Microbiome Resource Center
Microbiome Resource Center
Source/Disclosures
Source:

Allegretti JR, et al. Abstract LB21. Presented at: UEG Week Virtual; Oct. 11-13, 2020.

Disclosures: Allegretti reports financial ties to Finch Therapeutics. Please see the study abstract for all other relevant financial disclosures.
October 16, 2020
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Microbiome drug reduces recurrent CDI

Source/Disclosures
Source:

Allegretti JR, et al. Abstract LB21. Presented at: UEG Week Virtual; Oct. 11-13, 2020.

Disclosures: Allegretti reports financial ties to Finch Therapeutics. Please see the study abstract for all other relevant financial disclosures.
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The investigational oral microbiome drug CP101 helped prevent recurrence of Clostridioides difficile infection across a broad population of patients, according to research presented at UEG Week Virtual.

In her presentation, Jessica Allegretti, MD, from Brigham & Women’s Hospital, said recurrent CDI is associated with loss of microbiome diversity and impaired colonization resistance. CP101 (Finch Therapeutics) was designed to prevent that.

Jessica Allegretti
Jessica Allegretti

“This oral agent was developed to restore a complete microbiome community with a systems biology approach directly mimicking underlying biology,” she said. “It is also designed for infective intestinal delivery with no bowel prep required to prevent recurrent C. diff by restoring microbiome diversity.”

In the PRISM3 trial, researchers recruited patients aged at least 65 years with first CDI recurrence who were at high risk for further recurrence, or patients who had two or more recurrences. After they completed the most recent course of CDI antibiotics, they randomly assigned patients to receive either CP101 (n = 102) or placebo (n = 96). The primary endpoint of the study was sustained clinical cure, defined as an absence of CDI recurrence through 8 weeks after dosing.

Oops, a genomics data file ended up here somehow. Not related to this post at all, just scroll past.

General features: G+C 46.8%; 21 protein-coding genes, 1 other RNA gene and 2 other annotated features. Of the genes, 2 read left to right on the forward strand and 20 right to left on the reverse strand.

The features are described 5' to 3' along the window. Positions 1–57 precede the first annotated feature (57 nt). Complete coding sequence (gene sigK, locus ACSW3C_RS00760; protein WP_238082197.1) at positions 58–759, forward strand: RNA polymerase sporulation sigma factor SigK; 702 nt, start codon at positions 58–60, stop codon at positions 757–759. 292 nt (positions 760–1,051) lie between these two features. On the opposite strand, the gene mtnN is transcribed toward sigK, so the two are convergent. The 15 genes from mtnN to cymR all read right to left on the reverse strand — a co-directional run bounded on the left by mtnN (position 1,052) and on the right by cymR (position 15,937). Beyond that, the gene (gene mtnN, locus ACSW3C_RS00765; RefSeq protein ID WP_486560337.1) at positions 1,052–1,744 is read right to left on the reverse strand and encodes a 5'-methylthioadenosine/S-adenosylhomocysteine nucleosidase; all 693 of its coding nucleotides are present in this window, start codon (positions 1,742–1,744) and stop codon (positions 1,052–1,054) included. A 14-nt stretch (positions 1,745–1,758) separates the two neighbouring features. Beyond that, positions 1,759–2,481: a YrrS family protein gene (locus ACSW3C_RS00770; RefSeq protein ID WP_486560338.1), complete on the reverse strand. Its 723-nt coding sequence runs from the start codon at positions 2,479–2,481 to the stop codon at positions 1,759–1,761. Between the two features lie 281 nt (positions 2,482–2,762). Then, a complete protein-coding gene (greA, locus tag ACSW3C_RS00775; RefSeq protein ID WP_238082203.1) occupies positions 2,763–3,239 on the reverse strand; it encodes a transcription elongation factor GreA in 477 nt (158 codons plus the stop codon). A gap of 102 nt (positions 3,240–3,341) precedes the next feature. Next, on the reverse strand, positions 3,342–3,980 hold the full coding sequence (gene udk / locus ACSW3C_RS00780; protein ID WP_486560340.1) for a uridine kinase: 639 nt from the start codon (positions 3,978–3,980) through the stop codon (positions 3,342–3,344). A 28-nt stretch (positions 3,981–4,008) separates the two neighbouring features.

Following standard of care antibiotics, the proportion of sustained clinical cure was higher in the CP101 group compared with placebo (74.5% vs. 61.5%; P = .0488). In a per protocol analysis prior to unblinding (n = 166), researchers found that the proportion of sustained cure was also higher in the CP101 group (73.5% vs. 55.4%; P = .015). A time-to-event analysis also favored the drug over placebo (P = .0139).

Additionally, CP101 helped increase microbiome diversity and was well tolerated by patients.

“[This study] was the first positive, pivotal trial that has included patients experiencing their first CDI recurrence,” Allegretti said. “It is also the first positive, pivotal trial of an oral product including any guideline-approved diagnostic method, which really does increase this study’s generalizability.”